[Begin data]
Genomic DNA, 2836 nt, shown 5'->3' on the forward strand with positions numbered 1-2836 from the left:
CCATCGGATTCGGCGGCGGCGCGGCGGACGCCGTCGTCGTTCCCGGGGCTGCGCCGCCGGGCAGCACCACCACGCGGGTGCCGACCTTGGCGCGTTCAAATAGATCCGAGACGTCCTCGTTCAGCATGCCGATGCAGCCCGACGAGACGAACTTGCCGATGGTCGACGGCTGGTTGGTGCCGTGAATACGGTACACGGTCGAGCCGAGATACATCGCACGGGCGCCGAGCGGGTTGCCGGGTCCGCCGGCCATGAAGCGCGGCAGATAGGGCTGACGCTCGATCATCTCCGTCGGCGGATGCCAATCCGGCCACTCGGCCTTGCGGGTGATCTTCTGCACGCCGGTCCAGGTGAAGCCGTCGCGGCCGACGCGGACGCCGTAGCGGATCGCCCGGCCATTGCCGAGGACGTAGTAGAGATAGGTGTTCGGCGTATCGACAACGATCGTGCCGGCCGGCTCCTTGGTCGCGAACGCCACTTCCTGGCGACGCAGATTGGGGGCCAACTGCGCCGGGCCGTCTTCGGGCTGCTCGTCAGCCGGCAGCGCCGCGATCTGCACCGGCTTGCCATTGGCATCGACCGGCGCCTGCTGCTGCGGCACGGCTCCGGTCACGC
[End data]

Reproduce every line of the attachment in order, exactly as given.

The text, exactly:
Genomic DNA, 2836 nt, shown 5'->3' on the forward strand with positions numbered 1-2836 from the left:
CCATCGGATTCGGCGGCGGCGCGGCGGACGCCGTCGTCGTTCCCGGGGCTGCGCCGCCGGGCAGCACCACCACGCGGGTGCCGACCTTGGCGCGTTCAAATAGATCCGAGACGTCCTCGTTCAGCATGCCGATGCAGCCCGACGAGACGAACTTGCCGATGGTCGACGGCTGGTTGGTGCCGTGAATACGGTACACGGTCGAGCCGAGATACATCGCACGGGCGCCGAGCGGGTTGCCGGGTCCGCCGGCCATGAAGCGCGGCAGATAGGGCTGACGCTCGATCATCTCCGTCGGCGGATGCCAATCCGGCCACTCGGCCTTGCGGGTGATCTTCTGCACGCCGGTCCAGGTGAAGCCGTCGCGGCCGACGCGGACGCCGTAGCGGATCGCCCGGCCATTGCCGAGGACGTAGTAGAGATAGGTGTTCGGCGTATCGACAACGATCGTGCCGGCCGGCTCCTTGGTCGCGAACGCCACTTCCTGGCGACGCAGATTGGGGGCCAACTGCGCCGGGCCGTCTTCGGGCTGCTCGTCAGCCGGCAGCGCCGCGATCTGCACCGGCTTGCCATTGGCATCGACCGGCGCCTGCTGCTGCGGCACGGCTCCGGTCACGC